Historically, the "quality" of a serum TSH method has been determined from a clinical benchmark - the assay's ability to discriminate euthyroid levels (~ 0.4 to 4.0 mIU/L) from the profoundly low (<0.01 mIU/L) TSH concentration typical of overt Graves' thyrotoxicosis. Most TSH methods now claim a detection limit of 0.02 mIU/L or less ("third generation" assays).
Guideline 19. Definition of Functional Sensitivity
Functional Sensitivity should be used to determine the Lowest Detection Limit of the assay.
TSH assay functional sensitivity is defined by the 20% between-run coefficient of variation (CV) determined by the recommended protocol (see Guideline 20).
Guideline 20. Protocol for TSH Functional Sensitivity & Between-Run Precision
Measure human serum pools covering the assay range in at least 10 different runs. The lowest pool value should be 10% above the detection limit and the highest pool value should be 90% of the upper assay limit.
Carry-over should be assessed by analyzing the highest pool followed by the lowest pool.
Use the same test mode as for patient specimens (i.e. singlicate or duplicate).
The instrument operator should be blinded to the presence of test pools in the run.
Runs should be spaced over a clinically representative interval (i.e. 6 to 8 weeks for TSH in an outpatient setting).
Use at least two different lots of reagents and two different instrument calibrations during the testing period.
When running the same assay on two similar instruments, blind duplicates should be run on each instrument periodically to verify correlation.
Manufacturers have largely abandoned the use of the "analytical sensitivity" parameter for determining the sensitivity of a TSH assay because it is calculated from the within-run precision of the zero calibrator which does not reflect the sensitivity of the test in clinical practice.[126,127] Instead, a "functional sensitivity" parameter has been adopted. Functional sensitivity is calculated from the 20% between-run coefficient of variation (CV) for the method and is used to establish the lowest reportable limit for the test.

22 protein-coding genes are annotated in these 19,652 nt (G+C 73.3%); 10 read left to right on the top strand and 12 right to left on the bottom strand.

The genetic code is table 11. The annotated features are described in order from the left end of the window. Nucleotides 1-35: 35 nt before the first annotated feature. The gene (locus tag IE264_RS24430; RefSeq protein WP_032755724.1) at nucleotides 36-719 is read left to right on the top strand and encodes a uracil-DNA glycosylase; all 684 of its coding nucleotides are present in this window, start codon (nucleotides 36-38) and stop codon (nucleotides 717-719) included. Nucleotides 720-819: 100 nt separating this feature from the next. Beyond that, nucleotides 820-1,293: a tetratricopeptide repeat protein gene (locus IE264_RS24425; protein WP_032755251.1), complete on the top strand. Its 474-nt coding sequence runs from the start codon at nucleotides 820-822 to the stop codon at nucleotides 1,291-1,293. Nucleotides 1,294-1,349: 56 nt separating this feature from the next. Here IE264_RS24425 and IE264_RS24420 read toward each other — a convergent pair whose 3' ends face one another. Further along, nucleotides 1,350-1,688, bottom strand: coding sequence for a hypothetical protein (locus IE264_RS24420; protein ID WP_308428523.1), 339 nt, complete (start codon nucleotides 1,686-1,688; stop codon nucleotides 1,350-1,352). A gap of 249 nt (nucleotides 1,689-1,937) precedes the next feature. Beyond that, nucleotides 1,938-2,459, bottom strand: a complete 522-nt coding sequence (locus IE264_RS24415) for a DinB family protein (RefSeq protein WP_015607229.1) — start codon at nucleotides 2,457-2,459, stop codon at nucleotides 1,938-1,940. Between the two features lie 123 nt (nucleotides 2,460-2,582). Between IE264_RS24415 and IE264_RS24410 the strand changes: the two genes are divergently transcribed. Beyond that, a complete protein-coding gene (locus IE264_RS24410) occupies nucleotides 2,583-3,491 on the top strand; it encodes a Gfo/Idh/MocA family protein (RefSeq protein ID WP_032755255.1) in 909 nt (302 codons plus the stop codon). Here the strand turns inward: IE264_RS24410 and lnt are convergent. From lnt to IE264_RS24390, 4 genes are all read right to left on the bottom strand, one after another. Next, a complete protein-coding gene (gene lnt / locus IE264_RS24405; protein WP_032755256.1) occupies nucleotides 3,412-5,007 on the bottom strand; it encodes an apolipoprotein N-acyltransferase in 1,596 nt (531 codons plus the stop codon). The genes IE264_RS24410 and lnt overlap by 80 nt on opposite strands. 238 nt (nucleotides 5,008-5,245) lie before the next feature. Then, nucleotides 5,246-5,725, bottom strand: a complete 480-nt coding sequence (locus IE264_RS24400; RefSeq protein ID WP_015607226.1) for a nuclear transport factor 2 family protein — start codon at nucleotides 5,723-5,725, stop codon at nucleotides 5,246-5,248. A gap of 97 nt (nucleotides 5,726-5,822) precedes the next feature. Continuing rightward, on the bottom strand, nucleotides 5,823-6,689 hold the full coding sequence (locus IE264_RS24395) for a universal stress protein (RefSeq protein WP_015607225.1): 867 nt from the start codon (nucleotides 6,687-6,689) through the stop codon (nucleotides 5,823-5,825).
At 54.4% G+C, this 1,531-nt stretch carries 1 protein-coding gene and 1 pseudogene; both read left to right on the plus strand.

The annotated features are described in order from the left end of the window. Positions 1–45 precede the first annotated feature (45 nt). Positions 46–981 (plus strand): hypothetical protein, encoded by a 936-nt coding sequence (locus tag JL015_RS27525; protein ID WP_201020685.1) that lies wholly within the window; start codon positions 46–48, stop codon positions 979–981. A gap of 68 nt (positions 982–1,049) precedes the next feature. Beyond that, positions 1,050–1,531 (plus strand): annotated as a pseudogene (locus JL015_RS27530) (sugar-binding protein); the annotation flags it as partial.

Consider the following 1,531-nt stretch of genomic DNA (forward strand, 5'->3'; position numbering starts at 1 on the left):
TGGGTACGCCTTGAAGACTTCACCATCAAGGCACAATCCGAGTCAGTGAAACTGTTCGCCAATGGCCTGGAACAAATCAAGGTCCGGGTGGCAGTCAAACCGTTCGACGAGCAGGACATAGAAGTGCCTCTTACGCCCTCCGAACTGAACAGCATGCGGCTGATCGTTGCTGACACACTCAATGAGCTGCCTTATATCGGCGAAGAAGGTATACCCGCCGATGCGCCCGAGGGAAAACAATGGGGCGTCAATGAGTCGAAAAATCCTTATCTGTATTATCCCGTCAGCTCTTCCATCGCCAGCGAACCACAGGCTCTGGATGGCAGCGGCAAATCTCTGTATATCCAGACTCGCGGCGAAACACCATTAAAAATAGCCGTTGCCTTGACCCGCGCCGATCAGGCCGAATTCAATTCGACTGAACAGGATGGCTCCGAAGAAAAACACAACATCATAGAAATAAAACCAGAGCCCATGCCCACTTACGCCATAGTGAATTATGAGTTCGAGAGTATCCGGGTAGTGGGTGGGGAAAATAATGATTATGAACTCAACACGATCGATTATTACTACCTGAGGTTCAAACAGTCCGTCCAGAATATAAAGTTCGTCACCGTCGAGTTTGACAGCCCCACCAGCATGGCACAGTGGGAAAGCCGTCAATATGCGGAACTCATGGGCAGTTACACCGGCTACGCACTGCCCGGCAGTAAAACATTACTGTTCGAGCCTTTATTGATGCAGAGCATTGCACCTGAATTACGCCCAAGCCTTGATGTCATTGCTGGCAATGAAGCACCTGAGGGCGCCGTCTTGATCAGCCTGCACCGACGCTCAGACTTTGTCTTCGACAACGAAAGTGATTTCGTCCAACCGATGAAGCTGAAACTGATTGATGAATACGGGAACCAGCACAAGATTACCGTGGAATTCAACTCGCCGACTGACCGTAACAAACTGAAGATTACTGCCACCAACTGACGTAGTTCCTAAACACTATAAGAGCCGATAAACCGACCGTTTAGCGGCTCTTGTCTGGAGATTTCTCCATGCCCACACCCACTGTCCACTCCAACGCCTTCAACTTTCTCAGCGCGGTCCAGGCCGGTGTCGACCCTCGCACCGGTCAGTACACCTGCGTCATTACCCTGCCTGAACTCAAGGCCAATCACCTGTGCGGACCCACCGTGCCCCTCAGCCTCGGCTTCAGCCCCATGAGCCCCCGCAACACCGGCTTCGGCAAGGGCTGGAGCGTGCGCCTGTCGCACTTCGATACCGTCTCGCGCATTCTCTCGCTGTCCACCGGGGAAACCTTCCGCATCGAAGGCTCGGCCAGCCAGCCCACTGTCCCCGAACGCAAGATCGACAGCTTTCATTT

Functional sensitivity should be determined by strictly adhering to the recommended protocol (Guideline 20) that is designed to assess the minimum detection limit of the assay in clinical practice and ensure that the parameter realistically represents the lowest assay value that can be reliably reported. The protocol is designed to take into account a variety of factors that can influence TSH method imprecision in clinical practice. These include:
Matrix differences between patient serum and the standard diluent
Erosion of precision over time
Lot-to-lot variability in the reagents supplied by the manufacturer
Differences between instrument calibrations and technical operators
Carry-over from high to low specimens
The use of the functional sensitivity limit as the lowest detection limit is a conservative approach to ensure that any TSH result reported is not merely assay "noise". Further, the 20% between-run CV approximates the maximum imprecision required for diagnostic testing ( Table 5 ).
Guideline 21. For Laboratories Performing TSH Testing
Functional sensitivity is the most important performance criterion that should influence the selection of a TSH method. Practical factors such as instrumentation, incubation time, cost, and technical support though important, should be secondary considerations. Laboratories should use calibration intervals that optimize functional sensitivity, even if re-calibration needs to be more frequent than recommended by the manufacturer:
Select a TSH method that has a functional sensitivity ≤0.02 mIU/L
Establish functional sensitivity independent of the manufacturer by using Guideline 20
There is no scientific justification to reflex from a less sensitive to a more sensitive test. (Insensitivity causes falsely high, not falsely low, values that are missed by reflex testing!)
© 2003 Mary Ann Liebert, Inc.
Cite this: Thyrotropin/Thyroid Stimulating Hormone (TSH) Measurement - Medscape - Jan 01, 2003.